• Carly Fiorina: Here was one of the few promising Republican candidates, a successful businesswoman with presidential gravitas who was positioning herself to be the year's big surprise. Yet she abandoned all good sense — and shattered her credibility — by pandering to the Iowa caucus vote. No, it wasn't flipping on ethanol subsidies or a farming issue. It was worse — she disavowed her alma mater Stanford, and publicly rooted for the Iowa Hawkeyes in the Rose Bowl.

In doing so, she got the worst of all worlds: infuriating Stanford alumni — many of whom have big bucks — and gaining nothing but contempt from Iowans for her naked political calculation. It also gave pause to many GOP undecideds who now view Fiorina as just another pol who will say anything to win, and who compounded the situation by claiming it was a joke, when everyone knows it wasn't.

People may not understand deficits or trade agreements, but they intuitively know when someone lacks sincerity, and it's often a deal-killer. Some will laugh off such criticism as irrelevant, but it's often the little things that have the biggest impact. And if that's the case, the joke's on Fiorina.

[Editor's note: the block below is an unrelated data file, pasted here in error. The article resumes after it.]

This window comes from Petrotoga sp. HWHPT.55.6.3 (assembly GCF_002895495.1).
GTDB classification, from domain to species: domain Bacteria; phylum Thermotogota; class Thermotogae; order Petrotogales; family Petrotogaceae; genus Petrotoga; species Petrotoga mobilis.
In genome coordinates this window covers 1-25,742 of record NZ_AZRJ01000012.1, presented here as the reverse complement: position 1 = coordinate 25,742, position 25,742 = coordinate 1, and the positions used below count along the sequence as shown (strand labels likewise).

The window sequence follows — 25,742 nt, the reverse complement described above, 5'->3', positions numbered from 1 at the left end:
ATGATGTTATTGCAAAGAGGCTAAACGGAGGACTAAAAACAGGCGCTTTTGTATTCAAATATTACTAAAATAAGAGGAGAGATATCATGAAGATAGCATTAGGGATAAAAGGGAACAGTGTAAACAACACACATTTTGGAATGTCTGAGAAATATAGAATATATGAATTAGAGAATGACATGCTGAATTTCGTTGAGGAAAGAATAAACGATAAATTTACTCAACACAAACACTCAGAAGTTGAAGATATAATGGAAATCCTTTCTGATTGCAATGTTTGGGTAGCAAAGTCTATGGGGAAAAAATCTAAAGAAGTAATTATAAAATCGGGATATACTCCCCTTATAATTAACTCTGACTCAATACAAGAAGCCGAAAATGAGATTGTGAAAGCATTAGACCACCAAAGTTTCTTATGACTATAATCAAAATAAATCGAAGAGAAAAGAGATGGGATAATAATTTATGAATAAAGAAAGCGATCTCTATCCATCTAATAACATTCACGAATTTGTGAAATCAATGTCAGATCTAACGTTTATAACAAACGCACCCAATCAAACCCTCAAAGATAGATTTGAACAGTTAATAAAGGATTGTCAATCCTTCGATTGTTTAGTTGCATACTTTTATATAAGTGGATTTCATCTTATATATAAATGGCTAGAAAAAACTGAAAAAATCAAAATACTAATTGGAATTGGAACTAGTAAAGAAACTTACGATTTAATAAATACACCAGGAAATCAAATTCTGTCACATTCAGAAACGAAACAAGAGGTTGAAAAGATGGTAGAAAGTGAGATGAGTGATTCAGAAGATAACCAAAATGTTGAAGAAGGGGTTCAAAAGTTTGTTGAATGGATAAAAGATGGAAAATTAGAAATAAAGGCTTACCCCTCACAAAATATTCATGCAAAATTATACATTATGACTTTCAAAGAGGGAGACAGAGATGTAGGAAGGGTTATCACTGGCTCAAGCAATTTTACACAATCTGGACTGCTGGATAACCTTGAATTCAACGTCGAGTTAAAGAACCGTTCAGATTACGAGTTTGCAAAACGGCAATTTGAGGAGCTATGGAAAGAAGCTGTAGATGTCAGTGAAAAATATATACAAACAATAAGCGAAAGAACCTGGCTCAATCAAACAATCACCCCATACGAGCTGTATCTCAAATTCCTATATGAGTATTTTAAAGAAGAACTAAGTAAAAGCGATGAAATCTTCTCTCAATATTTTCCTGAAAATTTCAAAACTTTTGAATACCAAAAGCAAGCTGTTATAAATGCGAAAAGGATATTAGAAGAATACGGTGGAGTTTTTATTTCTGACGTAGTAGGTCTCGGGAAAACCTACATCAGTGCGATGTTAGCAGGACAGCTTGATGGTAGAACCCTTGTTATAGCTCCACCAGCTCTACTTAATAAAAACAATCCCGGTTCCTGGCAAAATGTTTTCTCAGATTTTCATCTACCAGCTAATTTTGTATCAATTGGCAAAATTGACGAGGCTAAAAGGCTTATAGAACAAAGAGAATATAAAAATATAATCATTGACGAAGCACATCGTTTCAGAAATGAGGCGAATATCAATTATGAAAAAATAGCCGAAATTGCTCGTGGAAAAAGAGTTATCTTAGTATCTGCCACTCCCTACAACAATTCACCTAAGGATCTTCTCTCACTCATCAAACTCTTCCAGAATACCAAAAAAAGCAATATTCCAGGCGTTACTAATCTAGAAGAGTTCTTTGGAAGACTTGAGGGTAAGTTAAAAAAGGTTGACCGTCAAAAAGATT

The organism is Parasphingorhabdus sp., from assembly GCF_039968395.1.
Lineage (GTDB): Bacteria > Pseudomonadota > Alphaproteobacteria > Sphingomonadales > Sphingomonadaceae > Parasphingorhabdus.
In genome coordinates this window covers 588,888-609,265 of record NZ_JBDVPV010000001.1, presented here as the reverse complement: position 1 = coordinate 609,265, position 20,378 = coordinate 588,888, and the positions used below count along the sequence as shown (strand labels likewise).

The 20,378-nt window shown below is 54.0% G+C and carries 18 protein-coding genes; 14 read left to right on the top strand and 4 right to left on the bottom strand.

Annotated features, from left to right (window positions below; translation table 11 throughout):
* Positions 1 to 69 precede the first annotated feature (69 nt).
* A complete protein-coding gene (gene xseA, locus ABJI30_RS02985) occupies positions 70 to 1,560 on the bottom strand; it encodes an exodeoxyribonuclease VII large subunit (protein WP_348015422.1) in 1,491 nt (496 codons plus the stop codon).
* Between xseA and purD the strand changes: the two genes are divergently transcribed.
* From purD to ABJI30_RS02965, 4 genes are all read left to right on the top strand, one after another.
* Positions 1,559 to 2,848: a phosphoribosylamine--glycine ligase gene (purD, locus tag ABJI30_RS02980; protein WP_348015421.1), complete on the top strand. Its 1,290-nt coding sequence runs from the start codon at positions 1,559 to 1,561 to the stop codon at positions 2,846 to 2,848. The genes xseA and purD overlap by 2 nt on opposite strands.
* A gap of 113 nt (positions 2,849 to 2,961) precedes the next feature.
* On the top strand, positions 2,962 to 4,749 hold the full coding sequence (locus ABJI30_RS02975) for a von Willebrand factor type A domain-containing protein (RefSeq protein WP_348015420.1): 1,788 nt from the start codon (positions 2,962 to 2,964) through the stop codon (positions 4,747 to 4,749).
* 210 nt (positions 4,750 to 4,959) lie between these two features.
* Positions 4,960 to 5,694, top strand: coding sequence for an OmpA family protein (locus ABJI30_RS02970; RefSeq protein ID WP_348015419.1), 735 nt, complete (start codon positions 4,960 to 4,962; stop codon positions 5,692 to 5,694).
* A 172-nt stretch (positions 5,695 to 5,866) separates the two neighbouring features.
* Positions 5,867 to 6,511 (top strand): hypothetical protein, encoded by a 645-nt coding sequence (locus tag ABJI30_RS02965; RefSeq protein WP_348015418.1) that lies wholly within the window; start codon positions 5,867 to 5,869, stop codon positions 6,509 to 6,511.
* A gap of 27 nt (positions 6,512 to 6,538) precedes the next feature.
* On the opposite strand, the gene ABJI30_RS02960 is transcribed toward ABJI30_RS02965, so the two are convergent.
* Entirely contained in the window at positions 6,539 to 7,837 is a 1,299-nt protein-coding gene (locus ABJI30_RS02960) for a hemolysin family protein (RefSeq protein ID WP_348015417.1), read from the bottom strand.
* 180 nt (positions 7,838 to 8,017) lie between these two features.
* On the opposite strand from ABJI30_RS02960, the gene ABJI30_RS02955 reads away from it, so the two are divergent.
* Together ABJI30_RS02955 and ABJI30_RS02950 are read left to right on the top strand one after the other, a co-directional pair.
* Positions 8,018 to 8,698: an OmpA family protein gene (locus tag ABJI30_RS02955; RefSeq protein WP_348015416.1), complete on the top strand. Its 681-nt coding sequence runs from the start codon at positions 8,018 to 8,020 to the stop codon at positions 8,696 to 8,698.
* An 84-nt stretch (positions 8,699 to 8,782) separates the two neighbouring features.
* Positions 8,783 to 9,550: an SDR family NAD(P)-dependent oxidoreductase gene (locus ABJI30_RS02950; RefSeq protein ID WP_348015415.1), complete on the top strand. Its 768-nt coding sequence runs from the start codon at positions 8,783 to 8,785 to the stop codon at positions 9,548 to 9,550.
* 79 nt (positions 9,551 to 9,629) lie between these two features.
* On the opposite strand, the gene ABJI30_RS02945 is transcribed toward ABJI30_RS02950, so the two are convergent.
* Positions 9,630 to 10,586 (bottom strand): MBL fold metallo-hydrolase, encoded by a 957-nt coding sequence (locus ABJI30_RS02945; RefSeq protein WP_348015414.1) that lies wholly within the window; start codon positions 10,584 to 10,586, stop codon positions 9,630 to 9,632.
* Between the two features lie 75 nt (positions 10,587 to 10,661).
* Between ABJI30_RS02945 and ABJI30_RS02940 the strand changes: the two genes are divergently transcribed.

And by the way, Carly, here's something to stick in your ear (of corn): If you're going to pathetically pander for a team, you better be damn sure they don't get humiliated, as Iowa did, 45-16. Ouch.

• Pennsylvania Gov. Tom Wolf: You call yourself the "education governor," yet it took six months to release funding for our schools, including aid to the non-publics for much-needed textbooks? Shame on you, Guv. You almost make Tom Corbett look good. Almost.

• Donald Trump: Sure, he also made the "Winners" list for his unique ability to change the political landscape. But had he exhibited even a modicum of restraint by not insulting damn near everyone, he could have been a viable contender. America needs a businessman to shake up the failing status quo, and Trump could have been that guy. But instead, he valued making a mockery of the process — and his issues — over being a serious candidate. As a result, voters are about to send Trump a familiar message: "You're fired."

Chris Freind is an independent columnist and commentator. His column appears every Friday. He can be reached at CF@FFZMedia.com